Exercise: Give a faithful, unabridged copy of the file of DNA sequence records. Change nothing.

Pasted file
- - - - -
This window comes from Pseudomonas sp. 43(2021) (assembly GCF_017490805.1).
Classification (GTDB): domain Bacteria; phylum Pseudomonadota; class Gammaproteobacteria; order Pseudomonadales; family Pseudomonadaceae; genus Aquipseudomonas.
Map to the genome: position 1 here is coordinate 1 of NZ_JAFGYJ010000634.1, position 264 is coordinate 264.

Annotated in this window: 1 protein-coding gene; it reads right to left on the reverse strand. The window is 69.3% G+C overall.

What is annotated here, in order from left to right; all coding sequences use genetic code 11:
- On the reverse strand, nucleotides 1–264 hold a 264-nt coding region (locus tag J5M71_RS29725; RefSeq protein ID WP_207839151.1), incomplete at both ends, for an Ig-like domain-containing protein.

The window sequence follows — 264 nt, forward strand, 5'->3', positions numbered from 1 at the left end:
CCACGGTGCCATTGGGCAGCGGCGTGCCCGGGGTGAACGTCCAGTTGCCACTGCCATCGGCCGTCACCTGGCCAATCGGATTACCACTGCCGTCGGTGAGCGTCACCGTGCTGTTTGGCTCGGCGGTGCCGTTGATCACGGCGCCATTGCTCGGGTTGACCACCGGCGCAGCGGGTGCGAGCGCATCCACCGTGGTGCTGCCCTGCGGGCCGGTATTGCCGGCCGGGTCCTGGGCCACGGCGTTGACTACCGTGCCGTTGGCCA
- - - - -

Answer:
This window comes from Pseudomonas sp. 43(2021) (assembly GCF_017490805.1).
Classification (GTDB): domain Bacteria; phylum Pseudomonadota; class Gammaproteobacteria; order Pseudomonadales; family Pseudomonadaceae; genus Aquipseudomonas.
Map to the genome: position 1 here is coordinate 1 of NZ_JAFGYJ010000634.1, position 264 is coordinate 264.

Annotated in this window: 1 protein-coding gene; it reads right to left on the reverse strand. The window is 69.3% G+C overall.

What is annotated here, in order from left to right; all coding sequences use genetic code 11:
- On the reverse strand, nucleotides 1–264 hold a 264-nt coding region (locus tag J5M71_RS29725; RefSeq protein ID WP_207839151.1), incomplete at both ends, for an Ig-like domain-containing protein.

The window sequence follows — 264 nt, forward strand, 5'->3', positions numbered from 1 at the left end:
CCACGGTGCCATTGGGCAGCGGCGTGCCCGGGGTGAACGTCCAGTTGCCACTGCCATCGGCCGTCACCTGGCCAATCGGATTACCACTGCCGTCGGTGAGCGTCACCGTGCTGTTTGGCTCGGCGGTGCCGTTGATCACGGCGCCATTGCTCGGGTTGACCACCGGCGCAGCGGGTGCGAGCGCATCCACCGTGGTGCTGCCCTGCGGGCCGGTATTGCCGGCCGGGTCCTGGGCCACGGCGTTGACTACCGTGCCGTTGGCCA